@cconst

I wish I saw that menu item sooner! The method of disable/enable actually would only work for me if I wrote __init__.py to disk.

If you develop with VSCode, you should try the extension https://github.com/JacquesLucke/blender_vscode. It offers addon reloading on file change (check its setting, not enabled by default). With this I almost never reload manually which is a huge time saver.

3 Likes

i made a little helper addon that puts some buttons in blenders top bar, including a button for script reloading maybe you find that useful.

I always develop my addons in directories (rather than plain files), so __init__.py is always there. Thanks for clarifying that.

@bunnybones If you in some part of your development need do some work in the Blender Text Editor you can find a lot of add-ons to ease the process here: https://blenderartists.org/t/essential-blender-text-editor-add-ons/1163857

I’m not sure how relatable this is to blender, but I have quite allot of experience developing for other DCCs and have taken some time to try and streamline this process

Separate API / UI

Firstly this is simply good practice, Secondly the objects registered with blender will in turn reference the modules of your standalone API, which are trivially reloaded.

Use small simple PURE functions

In computer programming, a pure function is a function that has the following properties: Its return value is the same for the same arguments. Its evaluation has no side effects. Thus a pure function is a computational analogue of a mathematical function.

Try to write your API so its functions do only one simple thing, and have no side effects. This allows you to easily test your code outside of the addon and hugely increases your iteration speed.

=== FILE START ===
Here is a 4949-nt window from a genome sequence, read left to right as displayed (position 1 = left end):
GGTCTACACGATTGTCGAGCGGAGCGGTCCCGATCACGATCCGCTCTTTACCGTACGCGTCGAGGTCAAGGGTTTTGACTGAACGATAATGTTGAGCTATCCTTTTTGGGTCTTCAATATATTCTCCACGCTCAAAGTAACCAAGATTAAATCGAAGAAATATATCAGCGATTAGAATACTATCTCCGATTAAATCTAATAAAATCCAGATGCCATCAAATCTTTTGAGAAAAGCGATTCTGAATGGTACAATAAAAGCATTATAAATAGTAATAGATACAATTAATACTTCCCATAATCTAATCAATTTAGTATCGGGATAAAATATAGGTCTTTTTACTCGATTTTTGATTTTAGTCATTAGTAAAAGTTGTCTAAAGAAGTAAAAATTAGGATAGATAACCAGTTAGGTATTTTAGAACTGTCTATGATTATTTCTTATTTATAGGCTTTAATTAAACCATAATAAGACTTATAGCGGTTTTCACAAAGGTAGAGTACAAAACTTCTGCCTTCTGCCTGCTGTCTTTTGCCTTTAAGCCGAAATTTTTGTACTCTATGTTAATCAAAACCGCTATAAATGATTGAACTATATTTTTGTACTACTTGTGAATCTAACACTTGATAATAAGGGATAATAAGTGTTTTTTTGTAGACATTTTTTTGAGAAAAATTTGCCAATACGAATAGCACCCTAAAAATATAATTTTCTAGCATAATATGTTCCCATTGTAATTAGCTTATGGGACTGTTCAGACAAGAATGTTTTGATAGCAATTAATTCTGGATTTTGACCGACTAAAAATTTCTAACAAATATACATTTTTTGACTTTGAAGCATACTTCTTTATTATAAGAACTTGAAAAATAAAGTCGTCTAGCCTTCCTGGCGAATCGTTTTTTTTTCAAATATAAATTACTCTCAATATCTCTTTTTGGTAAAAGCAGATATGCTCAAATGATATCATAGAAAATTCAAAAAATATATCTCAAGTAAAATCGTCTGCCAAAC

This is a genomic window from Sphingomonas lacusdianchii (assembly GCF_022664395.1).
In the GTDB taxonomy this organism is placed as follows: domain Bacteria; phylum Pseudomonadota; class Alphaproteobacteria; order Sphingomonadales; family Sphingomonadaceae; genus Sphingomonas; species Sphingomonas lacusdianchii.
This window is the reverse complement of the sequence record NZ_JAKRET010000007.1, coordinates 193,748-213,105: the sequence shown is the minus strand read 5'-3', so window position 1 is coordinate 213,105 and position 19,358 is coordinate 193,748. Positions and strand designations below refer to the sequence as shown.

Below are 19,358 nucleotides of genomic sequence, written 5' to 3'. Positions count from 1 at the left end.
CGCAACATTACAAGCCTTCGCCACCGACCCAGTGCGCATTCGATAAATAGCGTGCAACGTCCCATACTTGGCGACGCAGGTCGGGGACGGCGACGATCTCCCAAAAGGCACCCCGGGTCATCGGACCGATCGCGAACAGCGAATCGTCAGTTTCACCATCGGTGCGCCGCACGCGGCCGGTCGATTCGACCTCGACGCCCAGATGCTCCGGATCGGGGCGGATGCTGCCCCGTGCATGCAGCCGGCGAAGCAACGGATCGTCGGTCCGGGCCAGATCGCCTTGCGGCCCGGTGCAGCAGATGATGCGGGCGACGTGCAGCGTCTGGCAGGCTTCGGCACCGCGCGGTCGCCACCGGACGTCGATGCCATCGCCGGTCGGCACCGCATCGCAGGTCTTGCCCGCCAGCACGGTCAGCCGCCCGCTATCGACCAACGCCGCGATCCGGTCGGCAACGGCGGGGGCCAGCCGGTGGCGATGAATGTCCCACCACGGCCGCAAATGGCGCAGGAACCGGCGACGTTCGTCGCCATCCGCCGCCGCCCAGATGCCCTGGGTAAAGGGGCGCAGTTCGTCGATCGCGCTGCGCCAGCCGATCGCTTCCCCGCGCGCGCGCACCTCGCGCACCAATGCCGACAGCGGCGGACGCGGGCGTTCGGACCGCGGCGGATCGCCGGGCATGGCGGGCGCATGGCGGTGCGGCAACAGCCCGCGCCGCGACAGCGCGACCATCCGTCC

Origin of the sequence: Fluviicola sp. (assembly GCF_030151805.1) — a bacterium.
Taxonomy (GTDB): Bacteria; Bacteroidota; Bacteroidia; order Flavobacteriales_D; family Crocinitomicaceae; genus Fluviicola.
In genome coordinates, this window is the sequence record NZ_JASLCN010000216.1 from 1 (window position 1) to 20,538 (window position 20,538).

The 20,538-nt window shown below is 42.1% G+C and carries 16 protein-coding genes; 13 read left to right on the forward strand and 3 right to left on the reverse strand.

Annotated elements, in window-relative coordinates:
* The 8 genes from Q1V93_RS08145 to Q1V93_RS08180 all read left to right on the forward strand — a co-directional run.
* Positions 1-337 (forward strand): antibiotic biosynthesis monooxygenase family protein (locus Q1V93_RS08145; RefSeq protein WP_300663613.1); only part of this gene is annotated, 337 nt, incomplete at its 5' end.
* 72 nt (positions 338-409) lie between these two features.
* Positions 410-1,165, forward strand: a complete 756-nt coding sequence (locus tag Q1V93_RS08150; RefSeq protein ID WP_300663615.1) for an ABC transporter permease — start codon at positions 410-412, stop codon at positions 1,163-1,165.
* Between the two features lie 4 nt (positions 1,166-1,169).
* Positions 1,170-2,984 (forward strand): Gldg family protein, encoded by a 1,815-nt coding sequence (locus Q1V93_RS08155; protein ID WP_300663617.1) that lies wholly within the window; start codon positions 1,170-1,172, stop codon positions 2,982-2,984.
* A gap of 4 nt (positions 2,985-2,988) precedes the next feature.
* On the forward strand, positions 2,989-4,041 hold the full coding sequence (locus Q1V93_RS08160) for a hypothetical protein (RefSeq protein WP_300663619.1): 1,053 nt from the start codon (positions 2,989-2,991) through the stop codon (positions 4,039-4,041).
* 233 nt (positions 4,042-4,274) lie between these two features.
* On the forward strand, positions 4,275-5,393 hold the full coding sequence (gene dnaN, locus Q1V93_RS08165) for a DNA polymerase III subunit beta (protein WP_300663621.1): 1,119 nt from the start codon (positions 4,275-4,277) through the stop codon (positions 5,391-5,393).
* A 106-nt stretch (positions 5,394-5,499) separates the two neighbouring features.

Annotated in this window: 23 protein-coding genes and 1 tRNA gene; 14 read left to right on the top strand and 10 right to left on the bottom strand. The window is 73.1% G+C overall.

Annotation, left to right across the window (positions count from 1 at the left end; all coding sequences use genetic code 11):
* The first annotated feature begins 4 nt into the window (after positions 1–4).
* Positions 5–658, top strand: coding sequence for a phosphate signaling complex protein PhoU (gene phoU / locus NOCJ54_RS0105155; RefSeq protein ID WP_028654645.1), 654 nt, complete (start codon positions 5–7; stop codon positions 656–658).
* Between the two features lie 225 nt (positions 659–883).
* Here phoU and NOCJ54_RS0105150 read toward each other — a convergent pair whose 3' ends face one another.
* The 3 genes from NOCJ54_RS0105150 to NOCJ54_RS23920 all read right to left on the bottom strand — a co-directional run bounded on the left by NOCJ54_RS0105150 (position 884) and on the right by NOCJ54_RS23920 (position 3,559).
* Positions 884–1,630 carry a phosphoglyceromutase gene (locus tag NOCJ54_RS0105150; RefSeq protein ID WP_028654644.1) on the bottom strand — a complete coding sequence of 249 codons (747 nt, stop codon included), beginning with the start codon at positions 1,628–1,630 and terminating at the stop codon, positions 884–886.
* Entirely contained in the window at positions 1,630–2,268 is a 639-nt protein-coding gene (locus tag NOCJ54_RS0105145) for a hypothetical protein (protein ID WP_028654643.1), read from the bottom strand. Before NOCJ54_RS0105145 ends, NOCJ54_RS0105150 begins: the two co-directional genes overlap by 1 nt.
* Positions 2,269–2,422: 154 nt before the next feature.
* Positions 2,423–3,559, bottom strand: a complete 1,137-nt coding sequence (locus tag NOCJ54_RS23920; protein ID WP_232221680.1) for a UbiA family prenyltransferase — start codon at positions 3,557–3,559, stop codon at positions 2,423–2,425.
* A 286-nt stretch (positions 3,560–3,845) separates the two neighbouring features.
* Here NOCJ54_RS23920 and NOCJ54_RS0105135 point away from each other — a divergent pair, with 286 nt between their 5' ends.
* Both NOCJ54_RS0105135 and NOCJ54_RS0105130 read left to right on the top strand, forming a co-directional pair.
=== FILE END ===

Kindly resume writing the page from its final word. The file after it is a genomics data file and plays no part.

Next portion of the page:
keep things simple.

I see people trying to make everything a class these days and it tends to lead to very rigid code which doesn’t scale well ( nothing against classes but the can be tricky to use right )

If it’s of any use, I got tired of that annoying routine (disable->remove->install->enable) and bundled it into a single button.

I’ve been using it only with single file scripts. I’m sure there’s a clever way to turn it into a more sentient reload-butler-robot, but it’s not in my immediate plans to do so.

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This is good advice, especially relevant with how blender registers operators, though it is kindof funny that my little suite of tools could cleanly span 5 seperate addons. Maybe down the road.

One remaining addon-dev-workflow question is regarding version control.
My current approach is to just make a symlink from myAddon repo project folder, to /Users/me/Library/Application\ Support/Blender/2.91/scripts/addons/myAddon (OSX path)
It feels a bit hacky, but it seems to work alright (just ignore those __pycache__ files!).
Anyone have a different approach to this?

I use both, directory junctions (same as symlinks in windows) + setting a filepath.

https://en.wikipedia.org/wiki/NTFS_links
https://docs.blender.org/manual/en/latest/editors/preferences/file_paths.html

As for example my directories are:

  • D\programming\blenderaddons: this directory is mostly a warehouse with all of the WIP, from time to time I pick one addon to work on rather than having all of them enabled at the same time.

  • D:\graphics\blenderaddons29 any third party script is installed here, when I need some of my own scripts installed here (from blenderaddons) I just place a symlink

P.S. Though one really great idea for Blender improvement here is that if File Paths > Scripts setting can hold multiple paths separated with ; it will completely remove any need for using directory junctions.

I use a dev utils addon that appends a specific folder (personal github repo) to sys.path on startup.

Blender does this to everything in addons and addons_contrib folders (see addon_utils.py), and it’s how python is able to find and import addons.

path_ = r"path_to_scripts"
bpy.utils._sys_path_ensure_append(path_)

which is equivalent to:

import sys
path_ = r"path_to_scripts"

if path_ not in sys.path:
    sys.path.append(path_)

Edit:
And you might wonder, “how do you get the dev utils into blender?”

Well… So far I’ve been using symlinks :blush: